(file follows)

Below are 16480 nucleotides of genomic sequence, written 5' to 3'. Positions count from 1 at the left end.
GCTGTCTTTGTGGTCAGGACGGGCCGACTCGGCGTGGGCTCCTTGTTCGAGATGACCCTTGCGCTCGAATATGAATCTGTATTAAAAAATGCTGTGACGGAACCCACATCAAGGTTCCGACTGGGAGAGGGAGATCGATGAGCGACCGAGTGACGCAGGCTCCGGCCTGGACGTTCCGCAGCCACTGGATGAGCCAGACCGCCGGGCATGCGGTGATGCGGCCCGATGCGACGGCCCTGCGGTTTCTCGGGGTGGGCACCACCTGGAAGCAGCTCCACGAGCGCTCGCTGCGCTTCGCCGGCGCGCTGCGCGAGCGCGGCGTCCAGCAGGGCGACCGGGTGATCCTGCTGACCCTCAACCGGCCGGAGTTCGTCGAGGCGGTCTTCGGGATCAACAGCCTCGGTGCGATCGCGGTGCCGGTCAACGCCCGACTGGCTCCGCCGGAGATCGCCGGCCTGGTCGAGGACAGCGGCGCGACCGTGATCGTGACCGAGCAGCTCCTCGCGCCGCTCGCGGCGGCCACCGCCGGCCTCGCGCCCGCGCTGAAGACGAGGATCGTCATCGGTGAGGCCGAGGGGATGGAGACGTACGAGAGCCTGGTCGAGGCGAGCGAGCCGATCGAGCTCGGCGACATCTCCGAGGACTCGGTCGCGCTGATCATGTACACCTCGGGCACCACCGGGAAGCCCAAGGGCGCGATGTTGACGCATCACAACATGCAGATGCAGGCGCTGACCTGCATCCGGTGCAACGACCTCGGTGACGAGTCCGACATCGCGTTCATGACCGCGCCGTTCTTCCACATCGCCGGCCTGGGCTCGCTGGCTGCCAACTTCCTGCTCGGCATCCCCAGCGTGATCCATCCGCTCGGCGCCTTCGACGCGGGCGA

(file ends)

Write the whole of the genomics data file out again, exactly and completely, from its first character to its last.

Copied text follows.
Below are 16480 nucleotides of genomic sequence, written 5' to 3'. Positions count from 1 at the left end.
GCTGTCTTTGTGGTCAGGACGGGCCGACTCGGCGTGGGCTCCTTGTTCGAGATGACCCTTGCGCTCGAATATGAATCTGTATTAAAAAATGCTGTGACGGAACCCACATCAAGGTTCCGACTGGGAGAGGGAGATCGATGAGCGACCGAGTGACGCAGGCTCCGGCCTGGACGTTCCGCAGCCACTGGATGAGCCAGACCGCCGGGCATGCGGTGATGCGGCCCGATGCGACGGCCCTGCGGTTTCTCGGGGTGGGCACCACCTGGAAGCAGCTCCACGAGCGCTCGCTGCGCTTCGCCGGCGCGCTGCGCGAGCGCGGCGTCCAGCAGGGCGACCGGGTGATCCTGCTGACCCTCAACCGGCCGGAGTTCGTCGAGGCGGTCTTCGGGATCAACAGCCTCGGTGCGATCGCGGTGCCGGTCAACGCCCGACTGGCTCCGCCGGAGATCGCCGGCCTGGTCGAGGACAGCGGCGCGACCGTGATCGTGACCGAGCAGCTCCTCGCGCCGCTCGCGGCGGCCACCGCCGGCCTCGCGCCCGCGCTGAAGACGAGGATCGTCATCGGTGAGGCCGAGGGGATGGAGACGTACGAGAGCCTGGTCGAGGCGAGCGAGCCGATCGAGCTCGGCGACATCTCCGAGGACTCGGTCGCGCTGATCATGTACACCTCGGGCACCACCGGGAAGCCCAAGGGCGCGATGTTGACGCATCACAACATGCAGATGCAGGCGCTGACCTGCATCCGGTGCAACGACCTCGGTGACGAGTCCGACATCGCGTTCATGACCGCGCCGTTCTTCCACATCGCCGGCCTGGGCTCGCTGGCTGCCAACTTCCTGCTCGGCATCCCCAGCGTGATCCATCCGCTCGGCGCCTTCGACGCGGGCGA